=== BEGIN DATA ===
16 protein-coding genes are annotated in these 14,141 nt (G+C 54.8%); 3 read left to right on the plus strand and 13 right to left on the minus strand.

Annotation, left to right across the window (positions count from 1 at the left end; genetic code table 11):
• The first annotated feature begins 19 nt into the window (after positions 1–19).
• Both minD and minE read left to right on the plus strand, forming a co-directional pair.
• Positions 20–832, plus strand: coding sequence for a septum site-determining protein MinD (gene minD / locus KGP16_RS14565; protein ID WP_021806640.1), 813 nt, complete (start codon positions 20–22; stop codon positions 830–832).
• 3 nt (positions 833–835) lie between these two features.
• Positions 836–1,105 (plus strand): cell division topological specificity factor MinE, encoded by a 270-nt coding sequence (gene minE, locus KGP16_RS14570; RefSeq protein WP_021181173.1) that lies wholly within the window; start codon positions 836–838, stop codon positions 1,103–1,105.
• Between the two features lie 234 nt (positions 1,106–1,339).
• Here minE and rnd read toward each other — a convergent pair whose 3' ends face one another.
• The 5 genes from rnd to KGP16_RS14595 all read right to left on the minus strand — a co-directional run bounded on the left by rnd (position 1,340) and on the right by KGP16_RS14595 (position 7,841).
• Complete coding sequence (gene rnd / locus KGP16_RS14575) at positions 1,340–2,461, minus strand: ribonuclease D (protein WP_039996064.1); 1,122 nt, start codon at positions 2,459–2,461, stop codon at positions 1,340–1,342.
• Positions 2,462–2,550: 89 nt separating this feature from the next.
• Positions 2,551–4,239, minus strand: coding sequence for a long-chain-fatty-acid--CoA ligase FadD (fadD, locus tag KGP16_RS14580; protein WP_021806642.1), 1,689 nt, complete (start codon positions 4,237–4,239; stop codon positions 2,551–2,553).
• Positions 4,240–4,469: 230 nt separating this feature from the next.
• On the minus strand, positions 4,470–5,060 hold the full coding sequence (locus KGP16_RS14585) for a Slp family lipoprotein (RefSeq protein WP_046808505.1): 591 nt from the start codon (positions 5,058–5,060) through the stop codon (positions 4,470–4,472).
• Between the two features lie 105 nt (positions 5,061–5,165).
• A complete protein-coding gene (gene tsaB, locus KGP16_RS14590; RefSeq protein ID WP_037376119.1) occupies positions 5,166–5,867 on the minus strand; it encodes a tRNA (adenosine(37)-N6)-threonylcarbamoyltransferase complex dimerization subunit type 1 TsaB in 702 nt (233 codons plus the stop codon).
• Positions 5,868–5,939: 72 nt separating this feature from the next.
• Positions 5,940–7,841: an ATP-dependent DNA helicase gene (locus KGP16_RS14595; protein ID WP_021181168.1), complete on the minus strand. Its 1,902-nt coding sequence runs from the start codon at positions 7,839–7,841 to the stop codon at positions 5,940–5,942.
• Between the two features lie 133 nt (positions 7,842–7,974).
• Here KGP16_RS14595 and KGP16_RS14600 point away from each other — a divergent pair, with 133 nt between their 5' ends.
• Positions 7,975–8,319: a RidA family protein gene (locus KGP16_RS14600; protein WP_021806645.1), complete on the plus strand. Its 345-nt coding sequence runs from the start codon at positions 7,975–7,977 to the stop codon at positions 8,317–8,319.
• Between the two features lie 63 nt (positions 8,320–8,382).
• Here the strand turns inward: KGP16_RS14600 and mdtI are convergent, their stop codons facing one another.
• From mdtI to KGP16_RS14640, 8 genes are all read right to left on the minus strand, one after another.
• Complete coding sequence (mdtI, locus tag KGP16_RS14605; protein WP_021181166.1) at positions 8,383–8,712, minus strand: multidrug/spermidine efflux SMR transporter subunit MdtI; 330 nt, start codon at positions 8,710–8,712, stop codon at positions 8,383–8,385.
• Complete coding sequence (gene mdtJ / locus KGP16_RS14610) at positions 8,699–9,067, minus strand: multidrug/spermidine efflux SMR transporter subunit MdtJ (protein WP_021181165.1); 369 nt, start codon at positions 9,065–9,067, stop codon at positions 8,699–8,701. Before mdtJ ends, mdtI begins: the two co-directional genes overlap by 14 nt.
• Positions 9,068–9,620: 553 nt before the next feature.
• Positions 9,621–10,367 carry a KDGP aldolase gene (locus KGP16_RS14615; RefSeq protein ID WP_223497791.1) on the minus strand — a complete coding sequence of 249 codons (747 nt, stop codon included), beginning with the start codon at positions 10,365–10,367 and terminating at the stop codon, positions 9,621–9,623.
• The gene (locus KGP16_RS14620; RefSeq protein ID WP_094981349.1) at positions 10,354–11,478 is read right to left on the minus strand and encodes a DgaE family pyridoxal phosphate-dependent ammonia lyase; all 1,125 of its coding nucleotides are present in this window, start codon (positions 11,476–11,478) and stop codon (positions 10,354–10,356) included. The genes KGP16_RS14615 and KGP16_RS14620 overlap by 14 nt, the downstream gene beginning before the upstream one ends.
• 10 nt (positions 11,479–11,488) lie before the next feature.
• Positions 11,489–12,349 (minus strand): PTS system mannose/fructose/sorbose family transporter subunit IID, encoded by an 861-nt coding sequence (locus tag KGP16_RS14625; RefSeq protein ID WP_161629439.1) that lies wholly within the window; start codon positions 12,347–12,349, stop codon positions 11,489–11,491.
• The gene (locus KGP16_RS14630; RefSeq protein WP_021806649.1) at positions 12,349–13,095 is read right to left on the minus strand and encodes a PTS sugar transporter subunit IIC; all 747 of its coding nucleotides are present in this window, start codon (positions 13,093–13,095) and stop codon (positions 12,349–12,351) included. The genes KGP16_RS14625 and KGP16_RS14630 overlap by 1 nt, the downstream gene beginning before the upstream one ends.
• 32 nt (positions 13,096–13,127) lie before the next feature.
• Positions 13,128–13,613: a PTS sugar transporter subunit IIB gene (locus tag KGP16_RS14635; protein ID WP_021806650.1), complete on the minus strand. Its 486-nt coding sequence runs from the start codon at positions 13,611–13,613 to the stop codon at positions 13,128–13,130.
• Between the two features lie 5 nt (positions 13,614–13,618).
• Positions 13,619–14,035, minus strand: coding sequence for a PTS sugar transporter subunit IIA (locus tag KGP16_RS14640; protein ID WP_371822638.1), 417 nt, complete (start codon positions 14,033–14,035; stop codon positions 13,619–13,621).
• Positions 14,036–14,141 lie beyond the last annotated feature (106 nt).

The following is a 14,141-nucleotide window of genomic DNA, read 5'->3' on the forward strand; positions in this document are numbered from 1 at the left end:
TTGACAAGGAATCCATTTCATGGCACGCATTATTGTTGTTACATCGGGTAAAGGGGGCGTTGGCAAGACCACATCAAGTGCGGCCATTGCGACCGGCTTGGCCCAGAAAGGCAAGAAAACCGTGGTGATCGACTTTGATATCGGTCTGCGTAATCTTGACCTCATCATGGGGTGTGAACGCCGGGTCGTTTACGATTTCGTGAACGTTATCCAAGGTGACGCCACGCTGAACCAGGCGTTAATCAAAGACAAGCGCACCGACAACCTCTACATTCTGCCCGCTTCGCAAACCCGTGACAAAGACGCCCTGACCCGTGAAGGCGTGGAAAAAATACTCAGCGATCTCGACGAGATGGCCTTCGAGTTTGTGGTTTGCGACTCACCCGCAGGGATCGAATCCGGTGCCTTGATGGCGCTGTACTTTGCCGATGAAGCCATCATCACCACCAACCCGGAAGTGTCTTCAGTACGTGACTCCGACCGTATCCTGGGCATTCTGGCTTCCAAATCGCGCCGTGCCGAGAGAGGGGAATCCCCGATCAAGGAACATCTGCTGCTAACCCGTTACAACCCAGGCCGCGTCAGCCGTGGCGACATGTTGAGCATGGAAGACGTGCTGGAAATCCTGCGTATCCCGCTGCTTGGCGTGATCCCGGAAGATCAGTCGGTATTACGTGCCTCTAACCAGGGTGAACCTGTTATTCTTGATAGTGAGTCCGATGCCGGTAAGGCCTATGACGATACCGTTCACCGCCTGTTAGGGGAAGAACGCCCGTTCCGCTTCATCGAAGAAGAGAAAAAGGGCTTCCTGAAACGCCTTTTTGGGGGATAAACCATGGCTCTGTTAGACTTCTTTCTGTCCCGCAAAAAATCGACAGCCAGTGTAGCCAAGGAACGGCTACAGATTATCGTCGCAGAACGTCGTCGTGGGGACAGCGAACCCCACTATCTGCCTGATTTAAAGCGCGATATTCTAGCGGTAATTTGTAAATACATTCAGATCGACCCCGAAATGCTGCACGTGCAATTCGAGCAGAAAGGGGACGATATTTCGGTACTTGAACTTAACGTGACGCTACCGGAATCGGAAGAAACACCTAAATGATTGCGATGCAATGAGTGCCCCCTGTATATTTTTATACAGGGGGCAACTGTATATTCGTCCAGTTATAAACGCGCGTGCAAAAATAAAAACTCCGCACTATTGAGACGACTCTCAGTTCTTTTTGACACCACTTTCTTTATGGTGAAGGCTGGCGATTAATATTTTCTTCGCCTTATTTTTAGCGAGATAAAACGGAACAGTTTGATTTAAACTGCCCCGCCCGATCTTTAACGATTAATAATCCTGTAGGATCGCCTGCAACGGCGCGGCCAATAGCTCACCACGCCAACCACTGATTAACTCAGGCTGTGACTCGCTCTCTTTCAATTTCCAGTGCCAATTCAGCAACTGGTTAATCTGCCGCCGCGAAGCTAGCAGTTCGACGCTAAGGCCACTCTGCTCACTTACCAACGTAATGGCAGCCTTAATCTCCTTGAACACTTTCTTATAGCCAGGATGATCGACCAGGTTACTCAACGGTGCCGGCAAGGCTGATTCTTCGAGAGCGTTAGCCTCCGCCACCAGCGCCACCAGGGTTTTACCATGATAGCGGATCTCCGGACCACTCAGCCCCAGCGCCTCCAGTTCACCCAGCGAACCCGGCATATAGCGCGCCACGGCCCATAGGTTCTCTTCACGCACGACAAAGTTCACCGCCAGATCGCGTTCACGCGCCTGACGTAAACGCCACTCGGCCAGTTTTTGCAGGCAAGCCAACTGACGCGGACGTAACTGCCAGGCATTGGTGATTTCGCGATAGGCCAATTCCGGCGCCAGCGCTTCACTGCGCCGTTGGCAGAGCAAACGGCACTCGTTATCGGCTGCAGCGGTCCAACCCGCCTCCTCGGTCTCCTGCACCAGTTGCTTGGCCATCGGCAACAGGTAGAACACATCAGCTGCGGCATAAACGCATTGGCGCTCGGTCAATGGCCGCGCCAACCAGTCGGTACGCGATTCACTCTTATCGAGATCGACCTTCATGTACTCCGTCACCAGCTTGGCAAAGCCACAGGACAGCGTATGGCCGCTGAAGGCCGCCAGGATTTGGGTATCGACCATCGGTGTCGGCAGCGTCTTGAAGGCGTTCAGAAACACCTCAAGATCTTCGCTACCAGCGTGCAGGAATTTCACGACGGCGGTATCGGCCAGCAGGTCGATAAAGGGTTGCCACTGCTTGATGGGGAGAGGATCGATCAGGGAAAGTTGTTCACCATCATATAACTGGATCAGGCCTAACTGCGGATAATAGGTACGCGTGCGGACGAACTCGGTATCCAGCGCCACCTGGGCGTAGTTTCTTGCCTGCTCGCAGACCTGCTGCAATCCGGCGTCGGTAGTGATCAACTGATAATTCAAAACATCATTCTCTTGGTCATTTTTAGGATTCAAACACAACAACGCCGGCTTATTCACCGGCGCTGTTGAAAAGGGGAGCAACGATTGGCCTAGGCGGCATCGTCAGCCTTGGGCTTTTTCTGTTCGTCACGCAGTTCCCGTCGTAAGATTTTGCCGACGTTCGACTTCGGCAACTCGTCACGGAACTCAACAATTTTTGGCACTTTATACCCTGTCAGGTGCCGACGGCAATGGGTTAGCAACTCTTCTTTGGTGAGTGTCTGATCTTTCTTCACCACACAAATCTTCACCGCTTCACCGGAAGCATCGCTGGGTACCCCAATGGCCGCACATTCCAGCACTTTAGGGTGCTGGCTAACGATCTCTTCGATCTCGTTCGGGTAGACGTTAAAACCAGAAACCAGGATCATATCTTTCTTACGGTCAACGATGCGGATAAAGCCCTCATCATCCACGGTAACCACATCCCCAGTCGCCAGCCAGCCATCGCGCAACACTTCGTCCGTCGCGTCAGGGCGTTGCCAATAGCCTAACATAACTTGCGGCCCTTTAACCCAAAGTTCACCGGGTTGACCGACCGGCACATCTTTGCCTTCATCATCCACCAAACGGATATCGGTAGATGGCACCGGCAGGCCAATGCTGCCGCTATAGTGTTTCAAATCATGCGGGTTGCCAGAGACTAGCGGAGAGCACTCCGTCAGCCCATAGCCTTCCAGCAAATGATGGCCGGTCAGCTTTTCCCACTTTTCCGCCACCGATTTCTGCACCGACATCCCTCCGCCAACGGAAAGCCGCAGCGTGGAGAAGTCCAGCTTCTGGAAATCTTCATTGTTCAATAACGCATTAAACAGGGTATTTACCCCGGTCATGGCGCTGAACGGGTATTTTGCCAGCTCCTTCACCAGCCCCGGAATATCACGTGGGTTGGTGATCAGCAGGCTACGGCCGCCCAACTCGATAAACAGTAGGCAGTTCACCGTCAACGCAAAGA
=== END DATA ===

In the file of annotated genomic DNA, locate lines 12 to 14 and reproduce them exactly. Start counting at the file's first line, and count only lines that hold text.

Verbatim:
• Positions 2,462–2,550: 89 nt separating this feature from the next.
• Positions 2,551–4,239, minus strand: coding sequence for a long-chain-fatty-acid--CoA ligase FadD (fadD, locus tag KGP16_RS14580; protein WP_021806642.1), 1,689 nt, complete (start codon positions 4,237–4,239; stop codon positions 2,551–2,553).
• Positions 4,240–4,469: 230 nt separating this feature from the next.